NOU 2014: 5

MOOCs for Norway— New digital learning methods in higher education

To table of content

10 Quality and learning outcome

In the Commission’s opinion it is important that MOOCs being developed in Norway maintain a high level of quality. In the development of MOOCs, there is much to learn from the systematic quality work performed in connection with the development of flexible education and web-based programmes.

The Commission also believes that there are some new, specific challenges and opportunities involved in assuring the quality of MOOCs.

10.1 Quality in web-based higher education

10.1.1 NOKUT’s quality assurance work

In recent years, NOKUT has worked with quality assurance of web-based higher education. This relates particularly to applications for accreditation of web-based higher education. In 2013, NOKUT revised its guidelines for accreditation applications, and clarified the requirements related to quality.1 The following will give a description of these requirements.

Learning objectives, content and structure

The Bologna process adopted a pan-European Qualifications Framework for higher education, cf. Chapter 9. The qualifications achieved by a candidate upon completing a study, shall be described as knowledge, skills and competence.2 The descriptions are an important basis for assessing the quality of a web-based study. The syllabi’s descriptions of the learning outcomes will also be essential to the online student's preparations and expectations, which is also important for quality. Furthermore, NOKUT requests an account of the contents and structure of the study, including its academic scope, depth and context. It should also be clear what parts of the study that support development of the qualifications described in the learning outcome.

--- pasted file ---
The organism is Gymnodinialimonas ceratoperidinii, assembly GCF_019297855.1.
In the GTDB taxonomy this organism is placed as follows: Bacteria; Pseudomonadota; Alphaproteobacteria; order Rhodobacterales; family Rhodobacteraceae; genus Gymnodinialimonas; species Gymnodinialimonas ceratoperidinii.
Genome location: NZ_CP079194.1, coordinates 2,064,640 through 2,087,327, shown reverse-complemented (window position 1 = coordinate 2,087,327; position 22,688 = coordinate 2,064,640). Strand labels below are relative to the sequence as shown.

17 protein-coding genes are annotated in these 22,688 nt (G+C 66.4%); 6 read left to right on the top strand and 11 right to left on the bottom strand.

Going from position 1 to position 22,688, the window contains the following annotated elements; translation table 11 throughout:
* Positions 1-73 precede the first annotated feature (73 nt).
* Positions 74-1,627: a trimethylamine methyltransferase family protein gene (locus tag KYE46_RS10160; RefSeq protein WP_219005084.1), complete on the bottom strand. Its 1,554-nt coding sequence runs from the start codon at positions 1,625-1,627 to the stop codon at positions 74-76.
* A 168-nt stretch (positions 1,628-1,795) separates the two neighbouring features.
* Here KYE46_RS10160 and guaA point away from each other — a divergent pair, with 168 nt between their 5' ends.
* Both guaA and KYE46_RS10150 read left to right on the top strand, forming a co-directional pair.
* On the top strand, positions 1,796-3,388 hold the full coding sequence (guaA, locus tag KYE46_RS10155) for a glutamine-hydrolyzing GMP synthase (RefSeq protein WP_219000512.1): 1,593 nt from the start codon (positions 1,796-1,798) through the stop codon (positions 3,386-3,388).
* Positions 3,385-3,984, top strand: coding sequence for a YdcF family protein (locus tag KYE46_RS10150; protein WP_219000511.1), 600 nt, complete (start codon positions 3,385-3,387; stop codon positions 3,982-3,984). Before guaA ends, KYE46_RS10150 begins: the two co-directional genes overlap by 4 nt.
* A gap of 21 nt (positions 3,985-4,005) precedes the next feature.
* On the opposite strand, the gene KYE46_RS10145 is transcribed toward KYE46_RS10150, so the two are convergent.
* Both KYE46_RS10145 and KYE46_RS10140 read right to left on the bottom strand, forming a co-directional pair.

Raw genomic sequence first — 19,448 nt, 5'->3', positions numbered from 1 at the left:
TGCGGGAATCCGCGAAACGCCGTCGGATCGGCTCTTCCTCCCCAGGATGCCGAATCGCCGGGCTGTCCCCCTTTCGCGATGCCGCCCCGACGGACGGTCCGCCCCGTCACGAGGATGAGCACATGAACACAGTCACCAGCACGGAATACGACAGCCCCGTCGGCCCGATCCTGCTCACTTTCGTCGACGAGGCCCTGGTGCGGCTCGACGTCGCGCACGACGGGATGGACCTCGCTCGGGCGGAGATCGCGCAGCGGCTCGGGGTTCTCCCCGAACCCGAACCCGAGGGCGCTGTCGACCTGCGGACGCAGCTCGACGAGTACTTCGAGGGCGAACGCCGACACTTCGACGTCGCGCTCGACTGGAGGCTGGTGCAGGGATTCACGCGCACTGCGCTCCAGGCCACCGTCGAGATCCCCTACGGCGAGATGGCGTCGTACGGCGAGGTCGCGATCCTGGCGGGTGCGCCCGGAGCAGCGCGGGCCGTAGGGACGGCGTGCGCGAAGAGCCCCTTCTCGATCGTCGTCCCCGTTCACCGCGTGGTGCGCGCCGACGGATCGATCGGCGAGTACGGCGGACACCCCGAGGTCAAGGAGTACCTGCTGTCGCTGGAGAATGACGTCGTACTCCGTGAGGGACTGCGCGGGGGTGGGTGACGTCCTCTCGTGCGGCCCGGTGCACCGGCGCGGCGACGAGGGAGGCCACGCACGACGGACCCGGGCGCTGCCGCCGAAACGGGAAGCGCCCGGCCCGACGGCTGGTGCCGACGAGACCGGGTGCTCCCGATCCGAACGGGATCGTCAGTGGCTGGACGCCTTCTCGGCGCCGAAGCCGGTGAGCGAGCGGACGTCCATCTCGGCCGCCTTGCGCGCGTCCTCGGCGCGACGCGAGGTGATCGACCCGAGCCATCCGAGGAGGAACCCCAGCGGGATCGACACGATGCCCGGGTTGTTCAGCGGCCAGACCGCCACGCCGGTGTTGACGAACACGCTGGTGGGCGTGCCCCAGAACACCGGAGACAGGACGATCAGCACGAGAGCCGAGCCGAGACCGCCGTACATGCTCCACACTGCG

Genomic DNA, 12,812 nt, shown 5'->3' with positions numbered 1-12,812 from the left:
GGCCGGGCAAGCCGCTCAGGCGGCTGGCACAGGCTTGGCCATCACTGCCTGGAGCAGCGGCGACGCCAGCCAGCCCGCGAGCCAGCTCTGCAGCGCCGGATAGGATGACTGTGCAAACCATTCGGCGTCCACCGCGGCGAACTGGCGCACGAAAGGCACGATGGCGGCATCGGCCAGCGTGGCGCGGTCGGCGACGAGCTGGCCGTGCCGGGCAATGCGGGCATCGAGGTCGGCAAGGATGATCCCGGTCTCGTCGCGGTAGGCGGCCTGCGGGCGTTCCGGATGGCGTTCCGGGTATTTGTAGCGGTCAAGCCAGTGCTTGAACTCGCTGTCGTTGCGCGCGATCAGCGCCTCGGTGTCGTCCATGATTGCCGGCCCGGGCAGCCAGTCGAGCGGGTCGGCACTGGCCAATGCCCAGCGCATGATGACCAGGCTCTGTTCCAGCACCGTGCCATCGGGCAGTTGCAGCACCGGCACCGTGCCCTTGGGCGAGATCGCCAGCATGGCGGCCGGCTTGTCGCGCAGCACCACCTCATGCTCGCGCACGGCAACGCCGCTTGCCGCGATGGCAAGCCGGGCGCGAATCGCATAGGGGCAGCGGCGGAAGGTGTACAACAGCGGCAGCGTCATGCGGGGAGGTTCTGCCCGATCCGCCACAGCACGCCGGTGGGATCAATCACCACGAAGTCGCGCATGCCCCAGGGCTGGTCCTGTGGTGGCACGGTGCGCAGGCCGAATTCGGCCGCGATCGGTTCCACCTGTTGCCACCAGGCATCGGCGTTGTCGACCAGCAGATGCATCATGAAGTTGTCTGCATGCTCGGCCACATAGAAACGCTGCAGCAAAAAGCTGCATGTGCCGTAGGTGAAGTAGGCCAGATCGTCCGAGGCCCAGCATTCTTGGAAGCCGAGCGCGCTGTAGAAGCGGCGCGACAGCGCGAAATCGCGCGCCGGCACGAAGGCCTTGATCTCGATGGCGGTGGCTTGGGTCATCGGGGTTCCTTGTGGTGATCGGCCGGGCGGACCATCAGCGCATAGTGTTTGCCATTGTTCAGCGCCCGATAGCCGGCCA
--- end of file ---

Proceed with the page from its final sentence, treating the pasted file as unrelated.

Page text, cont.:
Work scope

NOKUT requires an account of the work scope in a web-based programme, including an overview of how many hours of teaching and guidance are facilitated. In addition, a description of the anticipated extent of self-study and exam preparations must be available. The extent of guidance and follow-up from a lecturer is particularly important to online students.

Types of education and the educational rationales

The work and education forms in a web-based programme could comprise a number of educational instruments and use of a wide spectrum of technologies. The work and education forms must, like in other educations, be selected on the basis of what the students are going to learn.3 This means that the descriptions of learning outcomes will form the basis for the educational reasoning relating to the choice of web-based teaching forms and instruments. NOKUT requires a reflection on the choice of technological tools, and the choices shall be substantiated based on educational and academic considerations, what the students are going to learn and what kind of students are in the target group for recruitment. Facilitating communication and collaboration is also an important part of the educational facilitation of a web-based programme, where the subject content and the descriptions of learning outcomes must be the decisive factors.4

The subject contents must be facilitated for the web in digital learning resources that are appropriate for the students’ subjects. Selection, production and adaptation of the subject content, as well as the educational and technological methods for presenting it, will determine the quality along with the choice of digital learning platform.5

Digital skills

NOKUT emphasises that the composition of the academic environment, its size and overall competence shall be aligned to the study content as described in the study programme. At the same time, the academic environment must be large and robust enough to safeguard research and professional development work. In addition to overall educational competence, the lecturers must also have satisfactory digital skills.6 This means knowledge and experience of online education, and skills related to use of relevant technological tools. This applies not only to lecturers, but to all employees involved.7 The size of the academic staff is also significant. It must be ensured that there are enough available lecturers to teach and instruct the online students, and ensure that the lecturers are given enough time to follow up the students.8 The students must also receive training in online study methods and use of digital tools.

Student recruitment